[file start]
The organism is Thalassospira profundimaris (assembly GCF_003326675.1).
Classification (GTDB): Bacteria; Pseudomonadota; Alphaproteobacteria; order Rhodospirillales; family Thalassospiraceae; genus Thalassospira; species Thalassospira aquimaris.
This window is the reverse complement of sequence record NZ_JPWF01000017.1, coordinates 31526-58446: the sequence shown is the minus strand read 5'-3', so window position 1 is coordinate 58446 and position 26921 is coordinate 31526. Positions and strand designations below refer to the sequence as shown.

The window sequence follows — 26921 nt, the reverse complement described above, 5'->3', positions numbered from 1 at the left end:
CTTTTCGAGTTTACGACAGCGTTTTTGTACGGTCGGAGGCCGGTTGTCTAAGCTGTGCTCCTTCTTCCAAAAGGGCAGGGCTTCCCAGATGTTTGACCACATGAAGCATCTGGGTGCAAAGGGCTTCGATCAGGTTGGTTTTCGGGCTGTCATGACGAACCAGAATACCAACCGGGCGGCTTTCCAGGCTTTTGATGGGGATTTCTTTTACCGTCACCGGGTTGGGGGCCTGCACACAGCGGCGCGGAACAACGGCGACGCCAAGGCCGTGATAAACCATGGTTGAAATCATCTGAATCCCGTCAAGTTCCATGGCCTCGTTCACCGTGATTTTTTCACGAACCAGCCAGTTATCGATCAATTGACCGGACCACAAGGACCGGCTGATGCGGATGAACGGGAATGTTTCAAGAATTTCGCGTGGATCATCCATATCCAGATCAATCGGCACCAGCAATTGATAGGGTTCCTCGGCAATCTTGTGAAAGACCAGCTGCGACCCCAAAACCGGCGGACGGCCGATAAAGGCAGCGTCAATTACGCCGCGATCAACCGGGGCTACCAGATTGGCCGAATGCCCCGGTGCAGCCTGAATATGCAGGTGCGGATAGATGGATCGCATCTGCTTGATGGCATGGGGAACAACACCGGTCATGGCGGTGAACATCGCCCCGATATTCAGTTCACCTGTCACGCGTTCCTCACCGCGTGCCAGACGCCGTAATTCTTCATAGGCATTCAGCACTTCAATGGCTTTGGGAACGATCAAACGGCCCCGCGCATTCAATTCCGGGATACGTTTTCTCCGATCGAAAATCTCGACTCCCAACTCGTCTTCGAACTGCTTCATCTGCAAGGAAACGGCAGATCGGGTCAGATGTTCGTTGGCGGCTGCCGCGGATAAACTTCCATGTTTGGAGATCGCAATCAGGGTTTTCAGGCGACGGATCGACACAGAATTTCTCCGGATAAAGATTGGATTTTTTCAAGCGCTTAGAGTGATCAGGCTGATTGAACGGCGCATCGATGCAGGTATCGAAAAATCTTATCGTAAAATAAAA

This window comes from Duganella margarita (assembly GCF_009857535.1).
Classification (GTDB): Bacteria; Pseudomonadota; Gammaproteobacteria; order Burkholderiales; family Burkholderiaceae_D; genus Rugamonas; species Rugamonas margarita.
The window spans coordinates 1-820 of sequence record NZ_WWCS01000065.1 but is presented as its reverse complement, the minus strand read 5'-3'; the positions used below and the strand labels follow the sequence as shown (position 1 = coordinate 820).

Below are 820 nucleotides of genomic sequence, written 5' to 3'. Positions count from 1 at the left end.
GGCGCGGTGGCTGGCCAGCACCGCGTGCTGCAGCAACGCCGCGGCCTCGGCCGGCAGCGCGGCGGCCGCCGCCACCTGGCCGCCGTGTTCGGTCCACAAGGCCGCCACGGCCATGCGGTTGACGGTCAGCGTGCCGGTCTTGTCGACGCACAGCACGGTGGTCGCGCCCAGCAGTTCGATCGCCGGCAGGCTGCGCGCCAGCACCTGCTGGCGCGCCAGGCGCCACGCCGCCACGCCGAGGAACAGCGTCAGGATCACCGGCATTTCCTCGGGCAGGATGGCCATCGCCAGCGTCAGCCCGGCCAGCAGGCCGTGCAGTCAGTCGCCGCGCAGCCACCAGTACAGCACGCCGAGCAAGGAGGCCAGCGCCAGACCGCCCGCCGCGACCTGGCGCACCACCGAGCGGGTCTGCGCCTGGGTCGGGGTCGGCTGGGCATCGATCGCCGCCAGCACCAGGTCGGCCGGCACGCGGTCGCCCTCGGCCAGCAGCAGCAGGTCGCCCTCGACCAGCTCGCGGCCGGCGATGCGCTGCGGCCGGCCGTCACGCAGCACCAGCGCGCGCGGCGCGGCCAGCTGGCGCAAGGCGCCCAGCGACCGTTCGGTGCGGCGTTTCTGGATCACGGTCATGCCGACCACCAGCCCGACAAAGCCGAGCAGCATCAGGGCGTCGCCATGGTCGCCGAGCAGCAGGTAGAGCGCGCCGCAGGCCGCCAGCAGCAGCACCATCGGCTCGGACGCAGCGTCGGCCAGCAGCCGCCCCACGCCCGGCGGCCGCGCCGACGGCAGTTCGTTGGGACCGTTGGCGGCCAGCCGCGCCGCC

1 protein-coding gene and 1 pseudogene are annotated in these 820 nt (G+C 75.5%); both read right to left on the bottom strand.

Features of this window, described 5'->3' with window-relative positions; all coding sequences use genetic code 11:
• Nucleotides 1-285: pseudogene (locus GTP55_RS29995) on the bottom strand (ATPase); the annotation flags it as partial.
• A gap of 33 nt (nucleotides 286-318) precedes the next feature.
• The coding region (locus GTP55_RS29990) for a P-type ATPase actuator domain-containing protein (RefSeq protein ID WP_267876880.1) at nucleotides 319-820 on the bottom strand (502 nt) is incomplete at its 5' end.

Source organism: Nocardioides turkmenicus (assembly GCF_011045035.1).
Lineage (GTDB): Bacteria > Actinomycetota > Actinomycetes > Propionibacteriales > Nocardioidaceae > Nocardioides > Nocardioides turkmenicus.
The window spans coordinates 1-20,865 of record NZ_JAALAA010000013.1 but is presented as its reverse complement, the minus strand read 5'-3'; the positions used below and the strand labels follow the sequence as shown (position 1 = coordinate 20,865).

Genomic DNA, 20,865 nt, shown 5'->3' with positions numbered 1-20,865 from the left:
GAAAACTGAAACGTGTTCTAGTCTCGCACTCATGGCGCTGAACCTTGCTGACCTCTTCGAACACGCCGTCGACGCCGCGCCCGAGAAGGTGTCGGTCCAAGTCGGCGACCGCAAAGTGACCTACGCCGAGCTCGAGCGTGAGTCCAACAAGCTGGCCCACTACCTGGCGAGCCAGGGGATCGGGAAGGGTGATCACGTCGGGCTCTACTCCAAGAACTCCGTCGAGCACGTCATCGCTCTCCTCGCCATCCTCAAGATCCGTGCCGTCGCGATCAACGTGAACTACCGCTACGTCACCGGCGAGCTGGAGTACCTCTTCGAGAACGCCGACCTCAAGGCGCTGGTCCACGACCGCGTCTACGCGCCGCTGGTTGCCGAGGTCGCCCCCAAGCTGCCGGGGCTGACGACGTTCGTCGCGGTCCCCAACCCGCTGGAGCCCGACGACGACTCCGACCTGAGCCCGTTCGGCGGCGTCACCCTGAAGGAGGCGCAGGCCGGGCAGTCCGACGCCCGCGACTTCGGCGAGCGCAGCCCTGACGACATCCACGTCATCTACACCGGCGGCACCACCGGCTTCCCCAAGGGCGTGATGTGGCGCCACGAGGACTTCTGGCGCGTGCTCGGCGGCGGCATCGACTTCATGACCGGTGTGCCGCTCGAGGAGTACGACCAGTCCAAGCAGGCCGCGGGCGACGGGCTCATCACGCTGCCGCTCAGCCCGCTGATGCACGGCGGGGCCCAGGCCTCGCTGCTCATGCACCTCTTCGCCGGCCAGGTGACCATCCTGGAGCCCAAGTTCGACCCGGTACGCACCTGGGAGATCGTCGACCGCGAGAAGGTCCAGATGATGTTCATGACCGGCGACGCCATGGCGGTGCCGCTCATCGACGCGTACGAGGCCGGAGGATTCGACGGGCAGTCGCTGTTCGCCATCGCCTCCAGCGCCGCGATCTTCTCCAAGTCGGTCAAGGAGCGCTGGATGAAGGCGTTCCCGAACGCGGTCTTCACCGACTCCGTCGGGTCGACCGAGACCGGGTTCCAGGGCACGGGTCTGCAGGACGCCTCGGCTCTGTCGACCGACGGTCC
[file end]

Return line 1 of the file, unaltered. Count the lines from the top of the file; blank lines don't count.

The organism is Thalassospira profundimaris (assembly GCF_003326675.1).